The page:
Everyone complains about the debt ceiling. And, yes, there's plenty about it not to like:
- Red Ink: First, there's the debt itself. Today, the US government owes over $14.2 trillion to creditors and bondholders. This is a remarkable amount of money -- over $47,000 for every man, woman, and child in the USA, and higher than the country's annual gross domestic product. In its 235-year history, America has run up tabs this big only twice: during World War II and during the Civil War.
This time, we dug the hole with no war at all, with little or nothing to show for the money. Still, it
threatens to bankrupt the government and wreck the economy for decades. Even more galling is
the fact that we licked this problem in America just a dozen years ago in the 1990s and stood on
the verge of endless surpluses. How did we screw things up so badly and so fact?
- Legal tricks: Then their is the ceiling itself -- what looks like an arbitrary legal trick designed to embarrass politicians. Unless Congress raises this legal limit from its current $14.2 trillion (which we reached a few weeks ago), the US Treasury is banned from borrowing any more money. By early August, we will have emptied all the "rainy day" funds. After that, when the next interest payment comes due on that enormous debt, the US government must default -- something never done before in US history. (Note the one technical exception: FDR in 1933 refused to pay interest on US bonds in gold, but paid instead in cheaper paper dollars. See Perry v. United States, 294 U.S.330 (1935)).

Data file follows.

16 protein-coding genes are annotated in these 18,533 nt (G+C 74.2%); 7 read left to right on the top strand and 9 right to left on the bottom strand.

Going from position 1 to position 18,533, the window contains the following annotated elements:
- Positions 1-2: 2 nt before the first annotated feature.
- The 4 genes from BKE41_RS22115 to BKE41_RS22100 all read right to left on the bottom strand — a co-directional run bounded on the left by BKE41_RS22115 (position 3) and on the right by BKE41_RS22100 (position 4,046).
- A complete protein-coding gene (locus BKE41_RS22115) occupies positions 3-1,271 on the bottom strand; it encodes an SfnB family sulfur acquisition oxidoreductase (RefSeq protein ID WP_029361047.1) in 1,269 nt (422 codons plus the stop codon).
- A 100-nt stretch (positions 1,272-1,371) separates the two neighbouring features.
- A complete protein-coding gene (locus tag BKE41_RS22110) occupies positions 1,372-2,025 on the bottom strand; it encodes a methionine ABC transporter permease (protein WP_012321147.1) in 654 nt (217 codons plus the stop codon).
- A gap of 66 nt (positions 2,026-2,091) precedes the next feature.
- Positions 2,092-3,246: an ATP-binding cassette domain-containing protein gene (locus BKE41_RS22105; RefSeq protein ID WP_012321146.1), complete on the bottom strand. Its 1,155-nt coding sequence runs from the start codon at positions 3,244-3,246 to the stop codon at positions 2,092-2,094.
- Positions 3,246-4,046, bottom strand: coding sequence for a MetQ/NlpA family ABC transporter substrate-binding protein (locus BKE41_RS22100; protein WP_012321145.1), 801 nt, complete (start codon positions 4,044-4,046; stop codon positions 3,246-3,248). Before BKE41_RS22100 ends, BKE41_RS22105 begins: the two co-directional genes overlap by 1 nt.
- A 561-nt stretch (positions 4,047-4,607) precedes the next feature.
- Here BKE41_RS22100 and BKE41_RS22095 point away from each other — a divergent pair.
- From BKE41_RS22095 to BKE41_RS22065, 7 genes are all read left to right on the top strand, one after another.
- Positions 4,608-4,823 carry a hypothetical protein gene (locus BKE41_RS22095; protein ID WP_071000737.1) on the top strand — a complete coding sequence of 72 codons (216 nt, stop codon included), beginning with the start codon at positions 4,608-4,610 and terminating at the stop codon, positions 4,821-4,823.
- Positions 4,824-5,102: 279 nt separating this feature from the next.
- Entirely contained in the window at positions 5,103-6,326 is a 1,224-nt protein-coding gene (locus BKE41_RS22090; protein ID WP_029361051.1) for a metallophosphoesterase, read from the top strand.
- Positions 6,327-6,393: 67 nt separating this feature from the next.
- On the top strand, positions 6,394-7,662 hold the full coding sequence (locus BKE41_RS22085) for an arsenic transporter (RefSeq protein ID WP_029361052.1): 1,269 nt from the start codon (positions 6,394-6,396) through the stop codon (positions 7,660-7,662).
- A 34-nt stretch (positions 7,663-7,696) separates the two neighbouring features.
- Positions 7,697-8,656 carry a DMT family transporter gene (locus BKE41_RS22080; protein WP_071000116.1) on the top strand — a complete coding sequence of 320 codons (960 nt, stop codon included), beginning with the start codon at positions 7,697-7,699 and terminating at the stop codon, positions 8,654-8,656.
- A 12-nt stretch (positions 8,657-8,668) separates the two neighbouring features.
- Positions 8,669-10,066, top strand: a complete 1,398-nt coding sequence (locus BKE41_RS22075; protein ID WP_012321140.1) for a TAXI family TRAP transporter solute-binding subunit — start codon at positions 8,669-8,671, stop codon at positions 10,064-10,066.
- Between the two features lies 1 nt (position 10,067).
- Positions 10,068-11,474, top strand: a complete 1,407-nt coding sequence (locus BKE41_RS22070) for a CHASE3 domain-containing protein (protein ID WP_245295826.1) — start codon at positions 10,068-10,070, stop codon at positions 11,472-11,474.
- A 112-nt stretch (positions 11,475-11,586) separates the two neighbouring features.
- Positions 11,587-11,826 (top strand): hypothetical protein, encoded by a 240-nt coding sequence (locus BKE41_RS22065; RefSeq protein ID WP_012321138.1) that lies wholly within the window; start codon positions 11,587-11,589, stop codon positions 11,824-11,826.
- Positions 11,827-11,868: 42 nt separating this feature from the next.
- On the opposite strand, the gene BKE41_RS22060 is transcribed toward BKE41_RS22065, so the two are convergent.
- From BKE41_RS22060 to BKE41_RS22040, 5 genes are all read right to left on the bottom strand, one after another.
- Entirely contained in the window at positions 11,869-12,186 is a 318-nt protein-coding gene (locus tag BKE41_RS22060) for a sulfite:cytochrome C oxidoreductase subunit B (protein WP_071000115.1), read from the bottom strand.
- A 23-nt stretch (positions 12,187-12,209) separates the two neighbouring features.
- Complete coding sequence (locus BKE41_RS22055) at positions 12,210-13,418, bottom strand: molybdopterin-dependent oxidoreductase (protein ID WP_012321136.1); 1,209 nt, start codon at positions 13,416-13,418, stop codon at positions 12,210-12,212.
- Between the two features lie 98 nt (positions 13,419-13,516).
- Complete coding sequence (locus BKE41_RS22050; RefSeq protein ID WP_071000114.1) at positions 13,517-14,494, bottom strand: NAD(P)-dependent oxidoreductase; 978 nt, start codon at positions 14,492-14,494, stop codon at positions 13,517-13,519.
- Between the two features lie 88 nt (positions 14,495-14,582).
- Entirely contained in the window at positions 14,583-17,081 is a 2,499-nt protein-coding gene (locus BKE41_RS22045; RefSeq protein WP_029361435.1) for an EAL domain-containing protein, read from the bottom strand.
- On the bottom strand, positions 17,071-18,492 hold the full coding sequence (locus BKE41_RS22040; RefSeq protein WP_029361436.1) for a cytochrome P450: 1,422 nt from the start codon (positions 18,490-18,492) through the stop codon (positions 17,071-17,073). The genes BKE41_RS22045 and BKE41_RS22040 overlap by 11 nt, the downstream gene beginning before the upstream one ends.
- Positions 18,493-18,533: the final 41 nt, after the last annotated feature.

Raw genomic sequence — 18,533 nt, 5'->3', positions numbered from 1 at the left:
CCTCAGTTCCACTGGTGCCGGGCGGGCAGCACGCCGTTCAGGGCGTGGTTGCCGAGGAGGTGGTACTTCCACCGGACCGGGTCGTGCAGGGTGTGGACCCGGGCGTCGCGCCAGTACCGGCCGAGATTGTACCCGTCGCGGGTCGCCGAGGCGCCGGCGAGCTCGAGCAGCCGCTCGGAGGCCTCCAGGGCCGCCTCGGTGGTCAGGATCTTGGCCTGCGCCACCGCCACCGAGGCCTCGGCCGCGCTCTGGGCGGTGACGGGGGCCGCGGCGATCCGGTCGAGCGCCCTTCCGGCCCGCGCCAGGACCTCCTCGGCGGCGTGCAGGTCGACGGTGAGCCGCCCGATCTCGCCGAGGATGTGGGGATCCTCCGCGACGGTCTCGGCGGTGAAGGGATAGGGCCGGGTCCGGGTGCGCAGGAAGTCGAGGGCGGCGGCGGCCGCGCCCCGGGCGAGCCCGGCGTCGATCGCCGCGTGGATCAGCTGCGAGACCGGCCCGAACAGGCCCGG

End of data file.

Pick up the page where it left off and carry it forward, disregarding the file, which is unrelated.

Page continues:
What will happen? Calamity? A stock crash? Nobody really knows, but it won't be pretty for
our collective credit score.
Cartoon by Daryl Cagle, MSNBC.com
- Circus: Finally, there is the political circus in Washington, D.C. as leaders pontificate, posture, and generally fumble trying to avoid calamity -- or at least prepare to blame someone else if it happens. "No new taxes!!" say Republicans. "Don't persecute poor and old people," say Democrats. No retreat. No compromise. Damn the torpedoes.
So why is this a good thing?
Yes, this is all bad, very bad. But look more closely. Is that not a silver lining I see amid this formidable bank of dark clouds? Have you noticed that, as crisis looms, Congress, with the White House, is actually starting to do it's job?
Here's the point. The debt ceiling is not just some crazy trick created my one group of politicians to embarrass another, while playing Russian Roulette with global finance. The US constitution gives Congress, among other things, one very specific job: the "power of the purse" -- that is, the responsibility to keep the country solvent by (a) controlling spending and (b) controlling debt.
This is no small thing. Congress's power over borrowing is written right at the beginning in Article I, section 8, the enumerated powers of the national legislature. The very first one states:
- "The Congress shall have the Power ... to pay the debts... of the United States... To borrow Money on the credit of the United States."
- "No money shall be drawn from the Treasury, but in Consequence of Appropriations made by Law; and a regular Statement and Account of the Receipts and Expenditures of all public Money, shall be published from time to time." (sec.9)